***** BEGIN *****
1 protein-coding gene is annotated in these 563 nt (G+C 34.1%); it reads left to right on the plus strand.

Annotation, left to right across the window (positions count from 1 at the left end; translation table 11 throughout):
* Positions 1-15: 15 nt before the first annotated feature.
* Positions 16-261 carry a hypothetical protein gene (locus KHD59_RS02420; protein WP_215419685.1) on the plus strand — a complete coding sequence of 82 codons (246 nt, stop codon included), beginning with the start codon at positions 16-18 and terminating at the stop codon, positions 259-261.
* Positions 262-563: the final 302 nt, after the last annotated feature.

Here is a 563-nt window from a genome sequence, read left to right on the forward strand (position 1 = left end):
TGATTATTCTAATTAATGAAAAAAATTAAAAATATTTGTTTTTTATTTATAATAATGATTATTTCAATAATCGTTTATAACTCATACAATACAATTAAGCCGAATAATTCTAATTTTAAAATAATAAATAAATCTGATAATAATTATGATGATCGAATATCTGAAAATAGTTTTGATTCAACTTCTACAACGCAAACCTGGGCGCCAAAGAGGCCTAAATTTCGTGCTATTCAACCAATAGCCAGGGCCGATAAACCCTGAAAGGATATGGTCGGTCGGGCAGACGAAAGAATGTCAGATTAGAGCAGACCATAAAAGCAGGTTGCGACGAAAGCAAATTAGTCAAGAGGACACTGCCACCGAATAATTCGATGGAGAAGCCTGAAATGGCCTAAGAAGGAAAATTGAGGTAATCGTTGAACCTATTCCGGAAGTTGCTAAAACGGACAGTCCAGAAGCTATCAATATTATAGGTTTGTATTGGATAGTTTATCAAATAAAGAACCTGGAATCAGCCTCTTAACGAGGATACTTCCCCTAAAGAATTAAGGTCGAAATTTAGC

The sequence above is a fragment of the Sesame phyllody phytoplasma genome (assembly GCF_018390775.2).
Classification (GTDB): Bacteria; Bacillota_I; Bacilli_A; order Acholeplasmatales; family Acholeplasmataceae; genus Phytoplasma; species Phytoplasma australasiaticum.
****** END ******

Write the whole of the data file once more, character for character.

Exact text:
1 protein-coding gene is annotated in these 563 nt (G+C 34.1%); it reads left to right on the plus strand.

Annotation, left to right across the window (positions count from 1 at the left end; translation table 11 throughout):
* Positions 1-15: 15 nt before the first annotated feature.
* Positions 16-261 carry a hypothetical protein gene (locus KHD59_RS02420; protein WP_215419685.1) on the plus strand — a complete coding sequence of 82 codons (246 nt, stop codon included), beginning with the start codon at positions 16-18 and terminating at the stop codon, positions 259-261.
* Positions 262-563: the final 302 nt, after the last annotated feature.

Here is a 563-nt window from a genome sequence, read left to right on the forward strand (position 1 = left end):
TGATTATTCTAATTAATGAAAAAAATTAAAAATATTTGTTTTTTATTTATAATAATGATTATTTCAATAATCGTTTATAACTCATACAATACAATTAAGCCGAATAATTCTAATTTTAAAATAATAAATAAATCTGATAATAATTATGATGATCGAATATCTGAAAATAGTTTTGATTCAACTTCTACAACGCAAACCTGGGCGCCAAAGAGGCCTAAATTTCGTGCTATTCAACCAATAGCCAGGGCCGATAAACCCTGAAAGGATATGGTCGGTCGGGCAGACGAAAGAATGTCAGATTAGAGCAGACCATAAAAGCAGGTTGCGACGAAAGCAAATTAGTCAAGAGGACACTGCCACCGAATAATTCGATGGAGAAGCCTGAAATGGCCTAAGAAGGAAAATTGAGGTAATCGTTGAACCTATTCCGGAAGTTGCTAAAACGGACAGTCCAGAAGCTATCAATATTATAGGTTTGTATTGGATAGTTTATCAAATAAAGAACCTGGAATCAGCCTCTTAACGAGGATACTTCCCCTAAAGAATTAAGGTCGAAATTTAGC

The sequence above is a fragment of the Sesame phyllody phytoplasma genome (assembly GCF_018390775.2).
Classification (GTDB): Bacteria; Bacillota_I; Bacilli_A; order Acholeplasmatales; family Acholeplasmataceae; genus Phytoplasma; species Phytoplasma australasiaticum.